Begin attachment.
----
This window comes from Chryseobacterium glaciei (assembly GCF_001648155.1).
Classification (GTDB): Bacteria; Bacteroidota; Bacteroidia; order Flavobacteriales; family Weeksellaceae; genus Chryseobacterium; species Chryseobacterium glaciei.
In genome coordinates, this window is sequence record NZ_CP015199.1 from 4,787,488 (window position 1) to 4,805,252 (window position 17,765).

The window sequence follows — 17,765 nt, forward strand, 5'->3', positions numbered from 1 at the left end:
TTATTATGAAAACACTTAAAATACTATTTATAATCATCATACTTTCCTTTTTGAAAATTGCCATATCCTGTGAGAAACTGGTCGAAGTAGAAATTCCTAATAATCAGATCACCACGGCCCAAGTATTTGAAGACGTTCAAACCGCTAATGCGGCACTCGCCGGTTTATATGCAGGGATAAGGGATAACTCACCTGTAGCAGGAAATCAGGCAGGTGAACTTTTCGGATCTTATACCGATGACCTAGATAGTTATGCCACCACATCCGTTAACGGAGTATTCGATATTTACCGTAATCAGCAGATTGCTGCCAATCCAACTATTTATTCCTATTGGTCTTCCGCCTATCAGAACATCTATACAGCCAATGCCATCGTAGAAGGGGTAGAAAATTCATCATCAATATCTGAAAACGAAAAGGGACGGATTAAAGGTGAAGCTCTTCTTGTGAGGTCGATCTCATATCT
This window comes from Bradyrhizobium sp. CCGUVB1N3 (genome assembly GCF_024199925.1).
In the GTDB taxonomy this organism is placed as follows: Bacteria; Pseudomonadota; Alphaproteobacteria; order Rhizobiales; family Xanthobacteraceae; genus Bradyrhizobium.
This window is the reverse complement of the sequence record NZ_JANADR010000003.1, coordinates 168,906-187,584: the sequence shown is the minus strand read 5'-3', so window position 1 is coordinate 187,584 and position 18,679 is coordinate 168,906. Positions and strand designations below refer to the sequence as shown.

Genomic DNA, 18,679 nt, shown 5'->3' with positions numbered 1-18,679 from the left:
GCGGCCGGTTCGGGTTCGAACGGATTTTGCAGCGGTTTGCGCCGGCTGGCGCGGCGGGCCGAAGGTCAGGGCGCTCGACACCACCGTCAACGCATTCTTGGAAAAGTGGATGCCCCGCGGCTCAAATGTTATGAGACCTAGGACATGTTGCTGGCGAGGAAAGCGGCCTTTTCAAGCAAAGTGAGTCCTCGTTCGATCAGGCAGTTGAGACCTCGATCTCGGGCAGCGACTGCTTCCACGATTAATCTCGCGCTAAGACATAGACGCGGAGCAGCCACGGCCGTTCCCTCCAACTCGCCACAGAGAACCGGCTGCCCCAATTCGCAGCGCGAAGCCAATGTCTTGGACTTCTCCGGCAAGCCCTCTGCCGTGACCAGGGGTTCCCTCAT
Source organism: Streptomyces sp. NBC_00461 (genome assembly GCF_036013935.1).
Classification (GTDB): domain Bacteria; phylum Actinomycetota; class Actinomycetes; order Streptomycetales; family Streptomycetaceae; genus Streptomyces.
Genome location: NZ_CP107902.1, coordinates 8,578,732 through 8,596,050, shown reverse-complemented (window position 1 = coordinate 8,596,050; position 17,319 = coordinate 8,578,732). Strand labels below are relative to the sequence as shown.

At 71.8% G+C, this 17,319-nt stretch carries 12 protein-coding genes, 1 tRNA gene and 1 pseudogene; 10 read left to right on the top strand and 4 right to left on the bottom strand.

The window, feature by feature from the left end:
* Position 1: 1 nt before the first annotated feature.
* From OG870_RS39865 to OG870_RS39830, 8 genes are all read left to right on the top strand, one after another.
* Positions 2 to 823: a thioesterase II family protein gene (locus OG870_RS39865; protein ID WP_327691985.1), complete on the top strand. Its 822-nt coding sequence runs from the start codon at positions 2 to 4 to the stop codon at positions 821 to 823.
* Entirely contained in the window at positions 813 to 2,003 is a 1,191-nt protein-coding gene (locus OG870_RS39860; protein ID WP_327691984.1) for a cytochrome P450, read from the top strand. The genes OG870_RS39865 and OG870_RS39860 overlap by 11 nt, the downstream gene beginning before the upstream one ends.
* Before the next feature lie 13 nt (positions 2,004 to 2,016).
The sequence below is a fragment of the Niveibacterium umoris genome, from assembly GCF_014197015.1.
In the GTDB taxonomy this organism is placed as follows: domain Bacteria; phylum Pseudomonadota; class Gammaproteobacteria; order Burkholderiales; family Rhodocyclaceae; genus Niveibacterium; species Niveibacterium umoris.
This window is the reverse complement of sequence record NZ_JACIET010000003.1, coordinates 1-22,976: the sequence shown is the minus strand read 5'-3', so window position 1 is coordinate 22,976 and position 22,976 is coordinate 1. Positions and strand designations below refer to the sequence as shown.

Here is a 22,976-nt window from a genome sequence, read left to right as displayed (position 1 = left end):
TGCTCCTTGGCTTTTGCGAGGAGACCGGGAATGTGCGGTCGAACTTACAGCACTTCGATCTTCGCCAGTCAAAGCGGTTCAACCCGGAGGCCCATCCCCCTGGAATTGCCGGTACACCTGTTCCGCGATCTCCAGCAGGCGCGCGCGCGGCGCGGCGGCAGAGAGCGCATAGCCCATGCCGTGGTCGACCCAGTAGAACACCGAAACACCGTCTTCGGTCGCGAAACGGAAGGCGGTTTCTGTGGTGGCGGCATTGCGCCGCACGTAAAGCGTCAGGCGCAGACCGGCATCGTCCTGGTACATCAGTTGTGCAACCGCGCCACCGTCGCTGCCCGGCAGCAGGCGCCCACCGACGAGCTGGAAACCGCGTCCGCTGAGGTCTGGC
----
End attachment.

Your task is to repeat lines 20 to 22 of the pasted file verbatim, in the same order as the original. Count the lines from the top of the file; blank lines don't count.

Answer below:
* Before the next feature lie 13 nt (positions 2,004 to 2,016).
The sequence below is a fragment of the Niveibacterium umoris genome, from assembly GCF_014197015.1.
In the GTDB taxonomy this organism is placed as follows: domain Bacteria; phylum Pseudomonadota; class Gammaproteobacteria; order Burkholderiales; family Rhodocyclaceae; genus Niveibacterium; species Niveibacterium umoris.